Mother's Day, as it is celebrated today, largely originates from the United States, where Anna Jarvis is most commonly credited with founding the modern version of the holiday in the early 20th century. Here's a brief history:
Early Influences: Celebrations of mothers and motherhood can be traced back to the ancient Greeks and Romans, who held festivals in honor of the mother goddesses Rhea and Cybele. Early Christians also had a day of celebrating "Mother Church" on the fourth Sunday of Lent, which gradually became a day for honoring human mothers too.
Julia Ward Howe's Mother's Day Proclamation: In the United States, Julia Ward Howe, an abolitionist and suffragette, proposed in 1870 what she called a "Mother's Day for Peace" after the American Civil War, encouraging women to rise against war in a proclamation. However, this was different from the modern celebration and it didn't become an annual holiday.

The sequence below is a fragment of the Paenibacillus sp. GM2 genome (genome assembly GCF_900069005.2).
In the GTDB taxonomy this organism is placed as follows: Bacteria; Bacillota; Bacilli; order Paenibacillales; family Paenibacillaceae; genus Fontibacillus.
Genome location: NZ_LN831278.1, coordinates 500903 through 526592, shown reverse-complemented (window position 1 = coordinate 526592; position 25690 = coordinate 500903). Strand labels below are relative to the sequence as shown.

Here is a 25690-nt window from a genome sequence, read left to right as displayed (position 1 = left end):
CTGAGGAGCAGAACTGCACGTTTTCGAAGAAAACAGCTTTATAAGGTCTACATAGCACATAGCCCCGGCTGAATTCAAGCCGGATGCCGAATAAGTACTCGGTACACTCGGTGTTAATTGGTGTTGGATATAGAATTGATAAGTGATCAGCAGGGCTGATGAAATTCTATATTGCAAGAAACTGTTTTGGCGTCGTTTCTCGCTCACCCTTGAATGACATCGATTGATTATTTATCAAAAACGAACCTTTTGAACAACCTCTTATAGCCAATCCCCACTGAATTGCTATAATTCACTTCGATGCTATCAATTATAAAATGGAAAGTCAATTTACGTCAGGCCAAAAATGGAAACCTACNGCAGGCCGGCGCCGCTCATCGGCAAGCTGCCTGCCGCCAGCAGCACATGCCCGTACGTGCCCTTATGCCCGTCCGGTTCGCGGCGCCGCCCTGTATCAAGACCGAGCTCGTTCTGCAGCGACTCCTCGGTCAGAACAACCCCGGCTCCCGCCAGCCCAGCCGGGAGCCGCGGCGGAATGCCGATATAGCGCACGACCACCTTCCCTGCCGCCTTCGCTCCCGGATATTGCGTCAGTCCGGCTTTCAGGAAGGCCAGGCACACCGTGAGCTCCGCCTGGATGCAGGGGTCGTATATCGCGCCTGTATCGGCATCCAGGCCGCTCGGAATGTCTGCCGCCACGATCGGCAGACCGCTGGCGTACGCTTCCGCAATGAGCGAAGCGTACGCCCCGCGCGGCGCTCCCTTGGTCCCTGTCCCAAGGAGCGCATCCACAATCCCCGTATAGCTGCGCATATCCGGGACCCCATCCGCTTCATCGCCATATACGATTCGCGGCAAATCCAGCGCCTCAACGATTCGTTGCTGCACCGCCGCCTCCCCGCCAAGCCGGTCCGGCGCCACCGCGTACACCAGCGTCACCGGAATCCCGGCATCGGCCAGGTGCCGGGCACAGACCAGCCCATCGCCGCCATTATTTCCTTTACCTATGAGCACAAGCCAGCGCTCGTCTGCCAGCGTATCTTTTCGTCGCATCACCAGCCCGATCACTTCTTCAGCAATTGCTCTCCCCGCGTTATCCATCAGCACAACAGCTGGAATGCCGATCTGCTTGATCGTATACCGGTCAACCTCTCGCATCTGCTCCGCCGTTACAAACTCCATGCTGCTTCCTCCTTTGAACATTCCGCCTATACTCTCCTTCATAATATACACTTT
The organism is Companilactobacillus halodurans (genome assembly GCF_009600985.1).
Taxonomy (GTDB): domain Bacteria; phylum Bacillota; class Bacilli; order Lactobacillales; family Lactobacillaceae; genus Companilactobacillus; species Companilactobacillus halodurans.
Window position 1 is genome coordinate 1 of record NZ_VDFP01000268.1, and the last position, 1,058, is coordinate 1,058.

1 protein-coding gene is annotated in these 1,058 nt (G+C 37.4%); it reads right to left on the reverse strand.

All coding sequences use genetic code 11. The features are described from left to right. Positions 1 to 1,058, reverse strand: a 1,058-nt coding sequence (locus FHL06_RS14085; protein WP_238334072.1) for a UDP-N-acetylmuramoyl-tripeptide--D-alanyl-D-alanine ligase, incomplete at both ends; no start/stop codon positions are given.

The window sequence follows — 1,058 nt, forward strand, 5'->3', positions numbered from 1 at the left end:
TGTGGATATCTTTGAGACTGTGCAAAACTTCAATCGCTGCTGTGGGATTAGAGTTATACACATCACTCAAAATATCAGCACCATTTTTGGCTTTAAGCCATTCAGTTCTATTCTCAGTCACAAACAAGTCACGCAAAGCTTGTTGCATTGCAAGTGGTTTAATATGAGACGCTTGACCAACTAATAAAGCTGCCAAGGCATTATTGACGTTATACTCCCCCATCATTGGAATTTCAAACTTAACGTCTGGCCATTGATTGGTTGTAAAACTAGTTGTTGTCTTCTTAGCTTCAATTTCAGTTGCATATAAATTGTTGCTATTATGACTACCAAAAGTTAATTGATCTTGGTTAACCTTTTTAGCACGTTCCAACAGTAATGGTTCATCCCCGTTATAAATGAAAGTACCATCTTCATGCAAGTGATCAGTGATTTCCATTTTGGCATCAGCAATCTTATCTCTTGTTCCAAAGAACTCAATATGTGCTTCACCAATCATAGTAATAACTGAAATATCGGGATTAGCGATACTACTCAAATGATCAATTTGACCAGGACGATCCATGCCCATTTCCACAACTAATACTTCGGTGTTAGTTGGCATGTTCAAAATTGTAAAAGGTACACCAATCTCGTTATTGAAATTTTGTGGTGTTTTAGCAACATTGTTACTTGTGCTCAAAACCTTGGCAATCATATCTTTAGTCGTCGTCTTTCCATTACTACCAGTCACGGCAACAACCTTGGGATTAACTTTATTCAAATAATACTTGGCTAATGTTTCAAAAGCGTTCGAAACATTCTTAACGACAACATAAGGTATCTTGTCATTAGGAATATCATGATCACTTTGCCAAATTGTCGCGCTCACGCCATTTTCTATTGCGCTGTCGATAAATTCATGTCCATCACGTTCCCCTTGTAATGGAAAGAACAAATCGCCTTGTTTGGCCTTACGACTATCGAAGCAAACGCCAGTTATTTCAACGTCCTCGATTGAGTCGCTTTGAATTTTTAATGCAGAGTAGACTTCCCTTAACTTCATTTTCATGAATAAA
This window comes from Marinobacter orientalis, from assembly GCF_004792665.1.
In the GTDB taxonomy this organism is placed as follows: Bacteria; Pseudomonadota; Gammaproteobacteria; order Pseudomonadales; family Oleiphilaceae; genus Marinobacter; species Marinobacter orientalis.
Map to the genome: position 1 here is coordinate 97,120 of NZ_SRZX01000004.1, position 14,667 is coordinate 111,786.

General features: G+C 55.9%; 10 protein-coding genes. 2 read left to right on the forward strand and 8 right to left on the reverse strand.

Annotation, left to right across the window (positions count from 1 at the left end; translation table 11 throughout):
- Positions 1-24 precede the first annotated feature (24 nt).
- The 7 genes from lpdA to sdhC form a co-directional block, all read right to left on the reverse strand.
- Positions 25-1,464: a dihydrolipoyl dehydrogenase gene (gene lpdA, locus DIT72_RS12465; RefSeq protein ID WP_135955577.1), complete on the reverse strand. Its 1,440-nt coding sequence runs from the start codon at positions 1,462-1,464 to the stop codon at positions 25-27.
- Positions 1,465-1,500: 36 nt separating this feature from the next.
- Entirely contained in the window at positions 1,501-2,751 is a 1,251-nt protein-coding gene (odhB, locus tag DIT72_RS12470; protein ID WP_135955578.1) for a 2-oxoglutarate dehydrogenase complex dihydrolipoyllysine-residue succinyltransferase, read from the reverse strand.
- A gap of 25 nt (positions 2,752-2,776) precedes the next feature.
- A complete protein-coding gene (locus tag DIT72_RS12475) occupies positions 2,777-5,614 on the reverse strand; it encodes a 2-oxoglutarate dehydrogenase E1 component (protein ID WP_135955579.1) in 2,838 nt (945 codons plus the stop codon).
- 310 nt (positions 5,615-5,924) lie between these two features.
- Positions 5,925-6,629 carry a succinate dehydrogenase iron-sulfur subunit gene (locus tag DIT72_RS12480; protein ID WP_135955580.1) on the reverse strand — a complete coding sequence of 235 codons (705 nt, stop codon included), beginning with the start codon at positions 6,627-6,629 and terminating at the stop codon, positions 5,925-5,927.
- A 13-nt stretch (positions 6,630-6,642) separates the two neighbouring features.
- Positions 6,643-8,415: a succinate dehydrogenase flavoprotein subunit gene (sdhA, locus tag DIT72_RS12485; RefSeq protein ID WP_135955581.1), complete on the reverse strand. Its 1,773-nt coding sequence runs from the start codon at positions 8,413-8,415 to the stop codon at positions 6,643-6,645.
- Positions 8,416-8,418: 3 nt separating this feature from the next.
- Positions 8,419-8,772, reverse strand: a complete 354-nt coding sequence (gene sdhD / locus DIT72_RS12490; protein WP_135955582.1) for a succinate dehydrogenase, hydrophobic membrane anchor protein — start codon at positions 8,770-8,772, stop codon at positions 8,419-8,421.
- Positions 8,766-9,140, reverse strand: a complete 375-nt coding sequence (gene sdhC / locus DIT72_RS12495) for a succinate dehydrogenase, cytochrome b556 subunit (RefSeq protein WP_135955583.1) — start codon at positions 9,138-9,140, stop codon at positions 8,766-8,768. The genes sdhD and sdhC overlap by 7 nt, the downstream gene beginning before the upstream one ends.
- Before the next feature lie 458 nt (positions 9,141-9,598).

Anna Jarvis and the Creation of Mother's Day: The official Mother's Day holiday arose in the 1900s due to the efforts of Anna Jarvis. After her mother's death in 1905, Jarvis conceived of Mother’s Day as a way of honoring the sacrifices mothers made for their children. She successfully campaigned to make it a recognized holiday in the United States beginning in 1908, and it was officially designated as the second Sunday in May by President Woodrow Wilson in 1914.
International Adoption: The holiday became increasingly popular over the years and has been adopted by other countries around the world, although it is celebrated on different dates and in different ways depending on the country.
While the modern Mother's Day originated in the United States, it's worth noting that many cultures have their own traditions of honoring mothers that predate the U.S. holiday.